December is the busiest time of the year for the auto industry, which can make or break your year. This is also the perfect time to review your annual marketing budget. However, more often than not a dealer does not review their budget until mid-January, or worse just once monthly. If you do not have a plan of action in place to review quarterly results, it can make it that much harder to make the right business decisions for the year ahead. Not to mention, with the talks of there being a recession it is all the more reason to have an effective, proactive marketing plan in place. Here are some of the top things to consider when reviewing your marketing budget.
Review A List of All of Your Vendors. Do Not Look At the Results Individually. Consistency is Key to Understanding What Your True ROI is For the Year.
It is easy to look at one or two reports and make a decision; however, that is not the best way to make a decision when it comes to using the vendor. The other familiar dealer approach is calling in the GSM or Sales Manager who does not use the product, asking their opinion, which also might not be the best approach to reviewing the vendor. Instead, one of the ways to combat this issue is to survey the dealership. That is asking the employees if they have even heard of the product or if they use it. If they are not using it, then there is a breakdown with your management that needs to be addressed.
As for reviewing the ROI, it is best to look at the dealer's annual performance, which can get tricky when it comes to lead attribution. By that I mean, a customer might have converted off of a few third party sites, but in the CRM it attributed the sale to the last source the customer converted from. That said, there are ways to review the various lead sources the customer converted from seeing what the most common duplicate sources are.
It is also nothing for a dealer to switch a contract with a vendor monthly, which can make it quite difficult to track a true ROI on the vendor. That is not to say that it is not a bad idea to cut a vendor. The reason for cutting the vendor, however, should be more than “we just do not think it is a good idea to continue to work with them because we are not getting enough leads” But this tends to be the case on the dealer level. Instead, take the time to review the reporting they offer. Take that reporting and match it against your CRM. In doing so, you will see the following:
Duplicate Lead Sources: It is not uncommon for the vendor to say that you had “x” amount of phone calls and “x” amount of internet leads (as mentioned above). I will never forget the time where my last GM thought I was ‘deleting’ leads because they were not showing as ‘individual’ leads in the CRM. I had to explain that while both the phone call and Internet lead were in fact in the CRM - the customer had previously converted off of our website. That said, the lead that received credit was the latest lead, which happened to be an inbound phone call from a third party site.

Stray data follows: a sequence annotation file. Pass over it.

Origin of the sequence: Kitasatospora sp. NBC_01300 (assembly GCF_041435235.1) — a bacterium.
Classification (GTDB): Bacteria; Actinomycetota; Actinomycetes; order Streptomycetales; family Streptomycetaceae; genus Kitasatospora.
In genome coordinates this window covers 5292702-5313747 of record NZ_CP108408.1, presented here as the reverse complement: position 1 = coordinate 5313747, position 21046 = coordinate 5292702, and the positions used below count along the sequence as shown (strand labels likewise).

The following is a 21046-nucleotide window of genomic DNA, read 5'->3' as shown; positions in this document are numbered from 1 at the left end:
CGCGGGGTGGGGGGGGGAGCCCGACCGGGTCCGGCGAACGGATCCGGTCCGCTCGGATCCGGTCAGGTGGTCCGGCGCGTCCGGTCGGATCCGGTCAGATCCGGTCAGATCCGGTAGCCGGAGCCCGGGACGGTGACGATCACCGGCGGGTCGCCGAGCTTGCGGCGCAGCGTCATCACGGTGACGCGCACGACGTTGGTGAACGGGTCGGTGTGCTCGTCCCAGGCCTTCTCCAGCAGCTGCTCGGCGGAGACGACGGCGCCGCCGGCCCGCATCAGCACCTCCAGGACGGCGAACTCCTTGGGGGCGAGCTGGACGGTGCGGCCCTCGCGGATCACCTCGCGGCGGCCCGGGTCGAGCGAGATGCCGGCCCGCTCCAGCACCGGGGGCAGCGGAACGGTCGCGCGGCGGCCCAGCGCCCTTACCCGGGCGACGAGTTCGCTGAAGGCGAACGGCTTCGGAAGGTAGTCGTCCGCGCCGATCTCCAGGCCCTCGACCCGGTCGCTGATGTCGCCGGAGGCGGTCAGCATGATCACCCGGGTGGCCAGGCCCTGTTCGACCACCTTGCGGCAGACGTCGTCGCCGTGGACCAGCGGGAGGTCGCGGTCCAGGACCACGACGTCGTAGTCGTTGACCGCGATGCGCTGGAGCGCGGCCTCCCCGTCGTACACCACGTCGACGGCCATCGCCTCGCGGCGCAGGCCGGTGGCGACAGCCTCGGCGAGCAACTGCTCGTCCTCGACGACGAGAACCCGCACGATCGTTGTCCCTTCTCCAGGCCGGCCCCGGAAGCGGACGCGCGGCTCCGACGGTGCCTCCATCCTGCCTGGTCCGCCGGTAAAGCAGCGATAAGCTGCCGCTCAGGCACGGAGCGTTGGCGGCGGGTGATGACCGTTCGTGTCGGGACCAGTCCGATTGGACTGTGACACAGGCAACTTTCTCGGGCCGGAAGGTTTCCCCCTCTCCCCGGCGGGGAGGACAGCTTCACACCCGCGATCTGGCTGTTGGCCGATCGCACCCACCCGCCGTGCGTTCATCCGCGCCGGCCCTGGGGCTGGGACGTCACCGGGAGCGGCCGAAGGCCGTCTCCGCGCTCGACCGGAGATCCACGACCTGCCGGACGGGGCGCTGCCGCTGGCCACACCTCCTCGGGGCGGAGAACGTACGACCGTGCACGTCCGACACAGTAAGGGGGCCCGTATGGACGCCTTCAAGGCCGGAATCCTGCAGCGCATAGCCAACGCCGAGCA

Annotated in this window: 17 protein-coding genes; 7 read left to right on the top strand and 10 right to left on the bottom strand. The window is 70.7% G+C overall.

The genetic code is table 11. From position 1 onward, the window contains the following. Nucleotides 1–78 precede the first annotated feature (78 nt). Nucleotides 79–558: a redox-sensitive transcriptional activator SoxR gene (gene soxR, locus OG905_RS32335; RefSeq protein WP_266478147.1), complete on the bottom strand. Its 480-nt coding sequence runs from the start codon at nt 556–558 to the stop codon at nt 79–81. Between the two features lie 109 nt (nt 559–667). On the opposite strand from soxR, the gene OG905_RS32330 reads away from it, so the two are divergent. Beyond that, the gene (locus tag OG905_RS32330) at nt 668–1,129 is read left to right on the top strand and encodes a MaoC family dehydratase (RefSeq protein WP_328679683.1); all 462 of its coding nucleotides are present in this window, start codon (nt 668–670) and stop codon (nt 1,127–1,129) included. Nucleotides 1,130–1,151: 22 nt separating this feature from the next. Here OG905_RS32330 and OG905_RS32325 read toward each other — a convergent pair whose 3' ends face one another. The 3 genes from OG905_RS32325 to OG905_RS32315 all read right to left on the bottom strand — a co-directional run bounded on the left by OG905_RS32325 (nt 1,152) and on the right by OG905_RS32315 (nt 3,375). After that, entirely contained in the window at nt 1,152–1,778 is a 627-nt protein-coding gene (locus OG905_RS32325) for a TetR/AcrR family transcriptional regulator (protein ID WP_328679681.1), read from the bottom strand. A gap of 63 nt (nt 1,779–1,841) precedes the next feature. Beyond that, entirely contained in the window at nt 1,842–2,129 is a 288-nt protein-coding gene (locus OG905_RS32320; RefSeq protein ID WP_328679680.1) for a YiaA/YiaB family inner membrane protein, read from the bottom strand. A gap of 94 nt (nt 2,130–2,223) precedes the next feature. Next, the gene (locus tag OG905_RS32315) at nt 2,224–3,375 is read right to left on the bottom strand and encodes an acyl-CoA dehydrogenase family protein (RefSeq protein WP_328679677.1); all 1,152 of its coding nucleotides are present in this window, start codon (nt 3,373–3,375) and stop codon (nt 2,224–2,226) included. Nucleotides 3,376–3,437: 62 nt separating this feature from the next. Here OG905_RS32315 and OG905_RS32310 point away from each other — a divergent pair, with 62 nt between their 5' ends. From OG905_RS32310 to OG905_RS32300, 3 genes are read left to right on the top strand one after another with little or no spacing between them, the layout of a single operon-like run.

The lead did still show the customer converting multiple times with the inbound phone call being the last lead reported. That said, when reviewing the vendors report they were correct in regards to the fact that one of their leads did sell. However, when looking at the CRM globally, you have to take considering how many sources contributed to the sale. Once you start to compile all of the sources (many CRM’s have a report for this) you can start to pull trend reports on how many ‘duplicate’ not just sold, but what source was duplicate, and did the customer already have an appointment booked on the original source. If that is the case, the last lead might not carry as much weight. But on the flipside, if the customer had not otherwise made an appointment or contacted the dealership then perhaps the lead is more valuable than it was first thought. That being said, you cannot simply look at vendor reports without comparing them to the CRM.
Empower Your Marketing & BDC Manager. Why Have a Marketing or BDC Manager if they Cannot Make Decisions?
This is not saying that they have free reign on all aspects of the budget. However, if the Marketing or BDC Manager does not have a say or ability to make a decision then what is the purpose of their position? If there is a budget in place, and a list of the vendors they are working with then let them work with it. It is equally important for the GSM to work with the marketing and BDC Manager. By working together on the marketing budget the GSM can review their annual goals, monthly goals and what marketing they need to boost their sales. Otherwise, what usually happens is the GM looks at very high-level reporting - not having all of the details in hand - making decisions that can have a negative impact that was otherwise not thought of during their review.
Bottom Line: it sounds best to push the marketing plan to the next month (January) because that is what is the norm, but at the end of the day by starting delayed it can wreak havoc. Causing the marketing plan to be a month to month decision. Moreover, while that might seem to work in the long run it is harder to be proactive; as much of the decisions made on a month to month basis are reactive. Reactive decisions to not allow you to look and review the full picture. Not to mention, waiting until the end of January to review the next years budget means that you will not have a plan in place until mid-February, which is right before the March rush. Whereas had you planned in December - you will be prepared for March allowing you to focus on stronger marketing in January and February which are historically slower months.
When do you plan your marketing budgets? Do you allow your Marketing or BDC Manager to be apart of the discussion? If not, how do you empower them to improve their efforts besides telling them to book more appointments?